Almost one in 3 Canadians has diabetes or prediabetes, according to Diabetes Canada. For the millions of people living with prediabetes, this means their blood sugar is higher than it should be, and so are their odds of developing this disease. While the rate of diabetes in this country is rising quickly, many of the risk factors, including heavy weight, high blood pressure, and high cholesterol, can be reduced by choosing a healthier overall diet.
Certain foods are particularly helpful in giving you more control over the condition – or avoiding diabetes altogether.
Just a half-cup of lentils will give you almost eight grams of fibre. That’s more than you’d get from two cups of brown rice. Fibre is a true friend, because it can actually lower your blood glucose level – as well as your bad cholesterol – while making you feel full. Insoluble fibre in particular seems to lower the risk of diabetes. This past April, researchers at the University of Guelph reported on the difference it makes to blood sugar when you replace just half your potatoes or rice with lentils. (Hint: It’s significant.) Lentils are also a protein food, with a three-quarter cup serving providing the same amount of protein as a five-ounce steak!
If you’re eating to prevent or control diabetes, get to know the glycemic index (GI). Foods with a lower GI won’t spike your blood sugar as much as those that are higher on the scale. Stick with these, and you can reduce your likelihood of developing diabetes, or reduce complications if you already have the disease. Not only are apples a low-GI fruit, they offer plenty of fibre and flavonoids. (Don’t peel the skin!) An apple a day may literally keep the insulin away: Research from the Women’s Health Study in the U.S. suggests that eating apples regularly may be protective against diabetes.
3. Sourdough bread (over other types of bread)
Tangy sourdough bread dough is fermented from wild yeast and bacteria cultures. Sourdough bread is lower on the glycemic index than regular wheat bread, so it’s long been considered the better choice if you want to avoid sugar spikes after your sandwiches. The acid produced by the bacteria help keep the bread fresher longer. And that’s not all: Compared to regular wholegrain bread, the sourdough method has been shown to retain more of the phytonutrients (chemical compounds that are good for us, such as flavonoids). Keep in mind, however, if you choose to eat sourdough bread, do so in moderation. While it may be better for you than other types of bread, it is still carbohydrate-heavy and does raise your glucose levels.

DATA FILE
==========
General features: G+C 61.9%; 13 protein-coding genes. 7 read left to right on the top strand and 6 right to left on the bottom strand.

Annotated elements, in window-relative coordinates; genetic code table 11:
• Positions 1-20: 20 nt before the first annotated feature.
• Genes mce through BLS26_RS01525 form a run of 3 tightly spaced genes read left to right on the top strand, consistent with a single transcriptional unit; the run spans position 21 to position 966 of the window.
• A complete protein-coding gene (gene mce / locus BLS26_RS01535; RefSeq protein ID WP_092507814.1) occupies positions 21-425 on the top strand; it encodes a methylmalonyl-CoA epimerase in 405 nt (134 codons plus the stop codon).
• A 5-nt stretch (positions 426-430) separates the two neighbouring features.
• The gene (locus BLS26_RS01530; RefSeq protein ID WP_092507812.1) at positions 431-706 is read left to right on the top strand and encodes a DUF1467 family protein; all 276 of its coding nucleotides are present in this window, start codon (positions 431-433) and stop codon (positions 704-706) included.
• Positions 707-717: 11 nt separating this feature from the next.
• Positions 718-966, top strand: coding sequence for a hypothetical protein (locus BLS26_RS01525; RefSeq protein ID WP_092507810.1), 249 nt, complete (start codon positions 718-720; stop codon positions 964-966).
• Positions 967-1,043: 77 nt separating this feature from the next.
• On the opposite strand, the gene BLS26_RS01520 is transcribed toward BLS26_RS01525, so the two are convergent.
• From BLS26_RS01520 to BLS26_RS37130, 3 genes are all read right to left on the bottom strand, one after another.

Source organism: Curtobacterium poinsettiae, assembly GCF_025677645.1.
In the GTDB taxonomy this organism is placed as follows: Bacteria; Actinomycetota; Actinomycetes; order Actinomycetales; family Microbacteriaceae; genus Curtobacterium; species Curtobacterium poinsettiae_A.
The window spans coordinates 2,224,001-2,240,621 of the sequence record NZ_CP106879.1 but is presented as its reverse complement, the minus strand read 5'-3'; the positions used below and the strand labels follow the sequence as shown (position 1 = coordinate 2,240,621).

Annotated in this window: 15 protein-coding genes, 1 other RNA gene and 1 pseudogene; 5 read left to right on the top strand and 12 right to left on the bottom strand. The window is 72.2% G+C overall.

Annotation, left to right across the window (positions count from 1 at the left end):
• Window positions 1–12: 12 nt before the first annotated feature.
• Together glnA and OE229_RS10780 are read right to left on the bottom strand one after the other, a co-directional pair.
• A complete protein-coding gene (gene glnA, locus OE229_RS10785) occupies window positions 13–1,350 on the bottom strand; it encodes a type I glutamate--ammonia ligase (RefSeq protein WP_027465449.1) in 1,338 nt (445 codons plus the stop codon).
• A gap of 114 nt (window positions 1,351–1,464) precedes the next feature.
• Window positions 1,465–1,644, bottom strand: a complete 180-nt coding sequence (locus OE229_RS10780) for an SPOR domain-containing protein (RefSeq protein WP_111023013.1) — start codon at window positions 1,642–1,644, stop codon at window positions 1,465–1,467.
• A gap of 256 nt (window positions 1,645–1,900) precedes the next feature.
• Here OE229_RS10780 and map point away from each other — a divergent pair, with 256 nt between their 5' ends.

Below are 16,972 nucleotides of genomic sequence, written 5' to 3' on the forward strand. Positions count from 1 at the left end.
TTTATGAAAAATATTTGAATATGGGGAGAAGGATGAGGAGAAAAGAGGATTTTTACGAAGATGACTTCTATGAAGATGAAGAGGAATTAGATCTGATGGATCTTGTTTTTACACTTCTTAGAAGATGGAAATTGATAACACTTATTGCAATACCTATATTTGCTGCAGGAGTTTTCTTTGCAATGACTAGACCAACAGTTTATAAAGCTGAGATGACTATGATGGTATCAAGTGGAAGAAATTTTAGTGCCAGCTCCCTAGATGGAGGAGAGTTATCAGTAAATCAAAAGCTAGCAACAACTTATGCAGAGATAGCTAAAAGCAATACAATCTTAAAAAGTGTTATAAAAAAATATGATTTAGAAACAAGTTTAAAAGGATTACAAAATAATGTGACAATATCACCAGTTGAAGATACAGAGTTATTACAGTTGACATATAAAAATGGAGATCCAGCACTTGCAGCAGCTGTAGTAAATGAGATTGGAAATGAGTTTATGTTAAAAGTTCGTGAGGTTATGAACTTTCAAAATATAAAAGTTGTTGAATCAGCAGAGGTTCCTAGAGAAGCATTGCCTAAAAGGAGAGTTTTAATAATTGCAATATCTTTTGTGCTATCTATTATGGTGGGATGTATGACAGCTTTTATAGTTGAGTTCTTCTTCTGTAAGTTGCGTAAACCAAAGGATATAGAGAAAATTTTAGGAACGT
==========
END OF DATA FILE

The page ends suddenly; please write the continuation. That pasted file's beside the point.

Your diabetes-fighting diet should include lots of vegetables, like leafy greens, while avoiding the starchier veggies that rank high on the GI, such as potatoes. Beets are a best bet, with benefits supported by many studies. For example, drinking beet juice has been associated with reduced blood pressure, something that many people with diabetes struggle with. Beet juice is high in inorganic nitrate, a substance that helps dilate blood vessels and could explain the healthier blood pressure. Beets are also rich in metabolites, molecules that support cell function. Metabolites tend to be lower in people with insulin resistance. Beets may even lower chronic inflammation. Many researchers are looking into the potential therapeutic benefits of beets. (We’re just looking for tasty ways to cook them.)
5. Peanut butter
Nuts are known to reduce the risk of developing type-2 diabetes, so you can’t go wrong snacking on almonds, walnuts and pistachios. High-protein peanuts are another promising pick because they’re low on the glycemic index and packed with nutrients. A Brazilian study of obese women found that when they had peanut butter at breakfast, they had lower blood sugar and reduced appetite, effects that lasted for hours. Peanuts are high in healthy oils, which also help reduce cholesterol. Choose peanut butter that’s pure, with no added sugar or salt.
6. Grapeseed Oil
Speaking of healthy oils, we think grape is great. At Ohio State University, nutrition researchers are suggesting that grapeseed oil – and other cooking oils that are high in linoleic acid, a type of fatty acid – can help prevent cardiovascular disease and insulin resistance. Do be sure to keep grapeseed oil in the refrigerator, as it can spoil quickly. (Don’t worry if it looks cloudy – that’s a temporary effect from the chill.)
Beautiful barley belongs in more than just your soup! This tasty grain can be added to salads, served as a hot breakfast cereal, and even made into risotto. It can also be eaten on its own as a side dish, or made into boricha, a traditional Korean tea. According to researchers at Lund University’s Food for Health Science Centre in Sweden, barley’s unique blend of dietary fibres has special benefits for the cardiovascular system. When these fibres enter the digestive system, they trigger the release of hormones that help to improve metabolism, control appetite and reduce chronic inflammation. In an experiment, people who ate barley bread and were tested afterwards had improved insulin sensitivity and decreased blood sugar. Raise your glass (of boricha) to barley!
A version of this story was published on Oct. 18, 2018